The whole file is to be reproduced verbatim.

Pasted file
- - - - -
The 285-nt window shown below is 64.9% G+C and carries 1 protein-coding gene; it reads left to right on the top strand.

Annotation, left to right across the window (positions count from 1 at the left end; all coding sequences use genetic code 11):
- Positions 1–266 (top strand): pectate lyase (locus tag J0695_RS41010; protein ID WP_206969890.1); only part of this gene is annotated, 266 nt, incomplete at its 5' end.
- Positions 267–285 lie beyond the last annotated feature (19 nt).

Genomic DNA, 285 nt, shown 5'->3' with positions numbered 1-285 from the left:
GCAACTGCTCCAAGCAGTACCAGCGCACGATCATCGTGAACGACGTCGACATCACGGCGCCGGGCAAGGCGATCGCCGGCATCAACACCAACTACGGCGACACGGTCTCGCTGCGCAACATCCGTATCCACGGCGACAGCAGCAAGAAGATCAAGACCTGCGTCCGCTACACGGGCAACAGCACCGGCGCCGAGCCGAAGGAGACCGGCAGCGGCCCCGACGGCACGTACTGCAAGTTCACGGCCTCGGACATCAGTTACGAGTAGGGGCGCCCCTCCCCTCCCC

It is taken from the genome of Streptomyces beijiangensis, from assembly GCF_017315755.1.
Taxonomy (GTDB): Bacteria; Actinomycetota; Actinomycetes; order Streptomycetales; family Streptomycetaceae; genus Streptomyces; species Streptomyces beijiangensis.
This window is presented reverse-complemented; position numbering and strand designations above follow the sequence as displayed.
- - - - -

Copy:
The 285-nt window shown below is 64.9% G+C and carries 1 protein-coding gene; it reads left to right on the top strand.

Annotation, left to right across the window (positions count from 1 at the left end; all coding sequences use genetic code 11):
- Positions 1–266 (top strand): pectate lyase (locus tag J0695_RS41010; protein ID WP_206969890.1); only part of this gene is annotated, 266 nt, incomplete at its 5' end.
- Positions 267–285 lie beyond the last annotated feature (19 nt).

Genomic DNA, 285 nt, shown 5'->3' with positions numbered 1-285 from the left:
GCAACTGCTCCAAGCAGTACCAGCGCACGATCATCGTGAACGACGTCGACATCACGGCGCCGGGCAAGGCGATCGCCGGCATCAACACCAACTACGGCGACACGGTCTCGCTGCGCAACATCCGTATCCACGGCGACAGCAGCAAGAAGATCAAGACCTGCGTCCGCTACACGGGCAACAGCACCGGCGCCGAGCCGAAGGAGACCGGCAGCGGCCCCGACGGCACGTACTGCAAGTTCACGGCCTCGGACATCAGTTACGAGTAGGGGCGCCCCTCCCCTCCCC

It is taken from the genome of Streptomyces beijiangensis, from assembly GCF_017315755.1.
Taxonomy (GTDB): Bacteria; Actinomycetota; Actinomycetes; order Streptomycetales; family Streptomycetaceae; genus Streptomyces; species Streptomyces beijiangensis.
This window is presented reverse-complemented; position numbering and strand designations above follow the sequence as displayed.